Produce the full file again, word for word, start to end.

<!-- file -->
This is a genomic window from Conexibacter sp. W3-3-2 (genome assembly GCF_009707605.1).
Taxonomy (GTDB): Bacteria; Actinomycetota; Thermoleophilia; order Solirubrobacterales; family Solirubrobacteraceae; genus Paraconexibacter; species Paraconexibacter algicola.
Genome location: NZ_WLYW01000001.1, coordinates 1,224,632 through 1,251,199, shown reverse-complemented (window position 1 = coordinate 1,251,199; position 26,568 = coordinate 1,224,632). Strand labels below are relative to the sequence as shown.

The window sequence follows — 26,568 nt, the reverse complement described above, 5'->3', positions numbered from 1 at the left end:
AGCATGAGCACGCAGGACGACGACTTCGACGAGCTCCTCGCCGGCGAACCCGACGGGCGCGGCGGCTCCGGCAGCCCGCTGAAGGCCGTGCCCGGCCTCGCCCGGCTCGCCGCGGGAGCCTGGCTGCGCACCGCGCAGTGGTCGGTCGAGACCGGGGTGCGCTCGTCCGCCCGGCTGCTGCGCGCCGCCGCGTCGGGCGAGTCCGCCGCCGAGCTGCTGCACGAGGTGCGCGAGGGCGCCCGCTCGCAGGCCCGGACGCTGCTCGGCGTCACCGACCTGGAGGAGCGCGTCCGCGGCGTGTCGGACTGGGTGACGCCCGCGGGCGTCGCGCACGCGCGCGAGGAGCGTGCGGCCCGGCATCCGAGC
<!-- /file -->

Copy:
This is a genomic window from Conexibacter sp. W3-3-2 (genome assembly GCF_009707605.1).
Taxonomy (GTDB): Bacteria; Actinomycetota; Thermoleophilia; order Solirubrobacterales; family Solirubrobacteraceae; genus Paraconexibacter; species Paraconexibacter algicola.
Genome location: NZ_WLYW01000001.1, coordinates 1,224,632 through 1,251,199, shown reverse-complemented (window position 1 = coordinate 1,251,199; position 26,568 = coordinate 1,224,632). Strand labels below are relative to the sequence as shown.

The window sequence follows — 26,568 nt, the reverse complement described above, 5'->3', positions numbered from 1 at the left end:
AGCATGAGCACGCAGGACGACGACTTCGACGAGCTCCTCGCCGGCGAACCCGACGGGCGCGGCGGCTCCGGCAGCCCGCTGAAGGCCGTGCCCGGCCTCGCCCGGCTCGCCGCGGGAGCCTGGCTGCGCACCGCGCAGTGGTCGGTCGAGACCGGGGTGCGCTCGTCCGCCCGGCTGCTGCGCGCCGCCGCGTCGGGCGAGTCCGCCGCCGAGCTGCTGCACGAGGTGCGCGAGGGCGCCCGCTCGCAGGCCCGGACGCTGCTCGGCGTCACCGACCTGGAGGAGCGCGTCCGCGGCGTGTCGGACTGGGTGACGCCCGCGGGCGTCGCGCACGCGCGCGAGGAGCGTGCGGCCCGGCATCCGAGC